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Text version   RSS   Subscribe   Unsubscribe   Archive   Media Kit December 21, 2016    SLAS2017    Moving? New job? Let SLAS know.      








SLAS Journals: New Names in the New Year
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The two internationally recognized scientific journals owned by SLAS begin 2017 with new names:

SLAS Discovery (Advancing Life Sciences R&D) Published previously (1996-2016) as the Journal of Biomolecular Screening (JBS)

SLAS Technology (Translating Life Sciences Innovation) Published previously (1996-2016) as the Journal of Laboratory Automation (JALA)

2017 is the 22nd year of publication for both journals. Since they were founded in 1996, they have maintained relevant leadership positions by evolving in lock-step with the dynamic life sciences discovery and technology community. These name changes reflect this evolution and more accurately express today's SLAS and its unique position at the intersection of life sciences discovery and technology.


SLAS ELN Reports: Flow Cytometry — The Go-To Technology for Single Cell Analysis
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"Flow cytometry is a technology that allows us to look at single cells, one cell at a time and look at many, many properties of those cells," says J. Paul Robinson, Ph.D., professor of cytomics at Purdue University and SLAS2017 Short Course instructor. "Also, you can analyze the different properties of cells, accumulate them into populations and look at the differences between mixed populations in very effective ways."

In this SLAS Electronic Laboratory Neighborhood e-zine article, Robinson talks about the history of flow cytometry, reasons for its tremendous growth and what SLAS2017 Short Course participants can expect from the two half-day courses.

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NEW Breakthrough Technologies to be Showcased at SLAS2017
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Keep your browser pointed to the SLAS2017 New Product Announcements page, where SLAS2017 exhibitors announce innovations they plan to unveil for the first time at SLAS2017, Feb. 4-8 in Washington, DC.

Added recently was SmartExtraction technology for nucleic acid extraction from Analytik Jena US, Sensory Network solution from Elemental Machines and the MultiTasker personal automated laboratory assistant from Sirius Automation.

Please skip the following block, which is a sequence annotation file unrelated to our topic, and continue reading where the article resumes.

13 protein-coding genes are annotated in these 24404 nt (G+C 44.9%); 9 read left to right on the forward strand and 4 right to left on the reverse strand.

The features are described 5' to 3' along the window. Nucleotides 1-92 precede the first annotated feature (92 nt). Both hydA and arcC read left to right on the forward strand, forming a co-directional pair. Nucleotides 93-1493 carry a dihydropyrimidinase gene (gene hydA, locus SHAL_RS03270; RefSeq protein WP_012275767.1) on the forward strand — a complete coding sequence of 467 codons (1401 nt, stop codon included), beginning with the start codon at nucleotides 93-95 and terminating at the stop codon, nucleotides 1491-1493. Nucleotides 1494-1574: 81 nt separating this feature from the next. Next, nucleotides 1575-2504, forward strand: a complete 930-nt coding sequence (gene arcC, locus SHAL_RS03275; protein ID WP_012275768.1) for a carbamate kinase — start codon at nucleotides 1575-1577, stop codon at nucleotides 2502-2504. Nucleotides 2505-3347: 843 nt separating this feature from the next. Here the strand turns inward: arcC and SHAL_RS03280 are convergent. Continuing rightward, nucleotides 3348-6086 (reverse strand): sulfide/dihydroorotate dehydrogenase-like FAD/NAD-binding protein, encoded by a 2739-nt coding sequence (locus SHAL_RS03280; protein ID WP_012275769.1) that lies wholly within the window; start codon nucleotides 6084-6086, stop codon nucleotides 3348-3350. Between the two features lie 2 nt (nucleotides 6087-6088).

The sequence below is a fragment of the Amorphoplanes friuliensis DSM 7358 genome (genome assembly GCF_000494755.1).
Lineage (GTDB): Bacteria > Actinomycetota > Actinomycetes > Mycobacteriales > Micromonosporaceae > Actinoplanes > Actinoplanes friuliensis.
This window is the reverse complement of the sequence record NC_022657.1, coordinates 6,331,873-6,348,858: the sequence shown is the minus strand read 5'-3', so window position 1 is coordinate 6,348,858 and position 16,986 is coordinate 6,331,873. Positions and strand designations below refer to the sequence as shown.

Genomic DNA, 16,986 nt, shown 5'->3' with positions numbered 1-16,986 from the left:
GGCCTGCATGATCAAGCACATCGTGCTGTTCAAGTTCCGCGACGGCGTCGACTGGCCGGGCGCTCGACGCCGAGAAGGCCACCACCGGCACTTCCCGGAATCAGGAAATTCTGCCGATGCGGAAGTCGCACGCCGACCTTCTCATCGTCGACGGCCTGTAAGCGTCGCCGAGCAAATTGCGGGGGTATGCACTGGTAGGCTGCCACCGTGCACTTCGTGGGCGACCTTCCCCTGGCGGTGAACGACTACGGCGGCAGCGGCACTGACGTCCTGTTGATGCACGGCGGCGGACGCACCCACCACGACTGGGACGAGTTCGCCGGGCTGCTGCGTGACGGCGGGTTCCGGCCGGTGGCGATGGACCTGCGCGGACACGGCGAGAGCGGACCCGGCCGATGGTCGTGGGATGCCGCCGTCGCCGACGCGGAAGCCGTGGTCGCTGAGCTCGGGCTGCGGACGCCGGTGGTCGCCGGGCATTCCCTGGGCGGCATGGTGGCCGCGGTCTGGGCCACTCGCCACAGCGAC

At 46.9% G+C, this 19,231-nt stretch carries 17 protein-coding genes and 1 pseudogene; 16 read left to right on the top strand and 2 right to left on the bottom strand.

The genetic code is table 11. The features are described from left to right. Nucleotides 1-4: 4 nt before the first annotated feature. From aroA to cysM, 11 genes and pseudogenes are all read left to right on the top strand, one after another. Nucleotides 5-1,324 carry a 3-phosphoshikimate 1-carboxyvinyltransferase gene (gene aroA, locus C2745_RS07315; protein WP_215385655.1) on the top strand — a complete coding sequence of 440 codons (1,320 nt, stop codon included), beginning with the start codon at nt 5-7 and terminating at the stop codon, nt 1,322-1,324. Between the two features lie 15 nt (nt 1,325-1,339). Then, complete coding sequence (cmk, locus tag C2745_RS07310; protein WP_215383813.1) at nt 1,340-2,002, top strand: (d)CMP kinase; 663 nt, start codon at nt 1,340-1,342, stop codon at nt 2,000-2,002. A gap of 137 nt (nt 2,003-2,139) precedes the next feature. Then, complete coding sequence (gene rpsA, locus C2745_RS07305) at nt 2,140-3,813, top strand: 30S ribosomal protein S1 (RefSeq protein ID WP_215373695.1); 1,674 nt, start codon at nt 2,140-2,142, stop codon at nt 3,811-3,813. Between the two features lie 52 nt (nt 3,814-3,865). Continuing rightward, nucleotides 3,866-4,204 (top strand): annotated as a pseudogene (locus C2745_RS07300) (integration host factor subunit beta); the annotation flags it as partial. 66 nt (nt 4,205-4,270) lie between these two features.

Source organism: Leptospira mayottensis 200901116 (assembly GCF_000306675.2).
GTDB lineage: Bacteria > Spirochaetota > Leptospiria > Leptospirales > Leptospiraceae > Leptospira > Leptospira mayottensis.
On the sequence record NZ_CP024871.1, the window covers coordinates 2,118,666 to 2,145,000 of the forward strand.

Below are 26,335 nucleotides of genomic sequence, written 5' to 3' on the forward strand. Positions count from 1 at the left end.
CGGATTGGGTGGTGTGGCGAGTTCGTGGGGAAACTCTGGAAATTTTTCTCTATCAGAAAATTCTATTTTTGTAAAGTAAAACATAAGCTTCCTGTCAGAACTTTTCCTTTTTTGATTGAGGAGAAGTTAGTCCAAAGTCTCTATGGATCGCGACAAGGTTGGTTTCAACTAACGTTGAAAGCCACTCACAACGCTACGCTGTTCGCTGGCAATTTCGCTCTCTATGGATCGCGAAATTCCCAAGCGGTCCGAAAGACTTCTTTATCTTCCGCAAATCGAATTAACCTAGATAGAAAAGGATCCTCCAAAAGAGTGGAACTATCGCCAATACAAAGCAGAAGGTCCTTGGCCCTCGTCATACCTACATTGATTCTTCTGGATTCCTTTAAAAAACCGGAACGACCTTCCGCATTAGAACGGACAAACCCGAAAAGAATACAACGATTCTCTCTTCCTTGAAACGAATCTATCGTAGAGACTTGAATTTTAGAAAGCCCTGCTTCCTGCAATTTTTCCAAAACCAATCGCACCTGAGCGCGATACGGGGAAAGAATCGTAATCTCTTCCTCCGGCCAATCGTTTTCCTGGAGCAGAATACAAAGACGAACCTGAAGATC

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SLAS2017 Short Course Spotlight: Sample Management — Best Practices, Trends and Challenges
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With the shift in pharmaceutical modalities, biologics and cell and gene therapy are making an impact. While focusing on the traditional aspects of compound management (including how to maintain and measure quality of compounds), the course also covers the synergies and differences in managing biologics.

Experienced course instructors Susan Crimmin of GlaxoSmithKline and Katheryn Shea of Brooks BioStorage Technologies invite new and experienced sample management professionals in industry and academia to attend Sample Management: Best Practices, Trends and Challenges, one of 21 Short Courses to be held at SLAS2017.


SLAS Announces Global Leadership Changes for 2017
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The SLAS Board of Directors, SLAS Americas Council and SLAS Europe Council welcome new members early in 2017. Congratulations to:

SLAS Board of Directors
Alan Fletcher, PerkinElmer (Hopkinton, MA)
Cathy Tralau-Stewart, University of California, San Francisco (San Francisco, CA)
Steve Young, Arcus Biosciences (Hayward, CA)

SLAS Americas Council
Susan Crimmin, GlaxoSmithKline (Philadelphia, PA)
David Eddington, University of Illinois at Chicago (Chicago, IL)

SLAS Europe Council
Helen Boyd, AstraZeneca (Gothenburg, Sweden)
Peter Kirkpatrick, Nature Reviews Drug Discovery (London, United Kingdom)
Gijs Jochems, Promega Biotech Iberica (Madrid, Spain)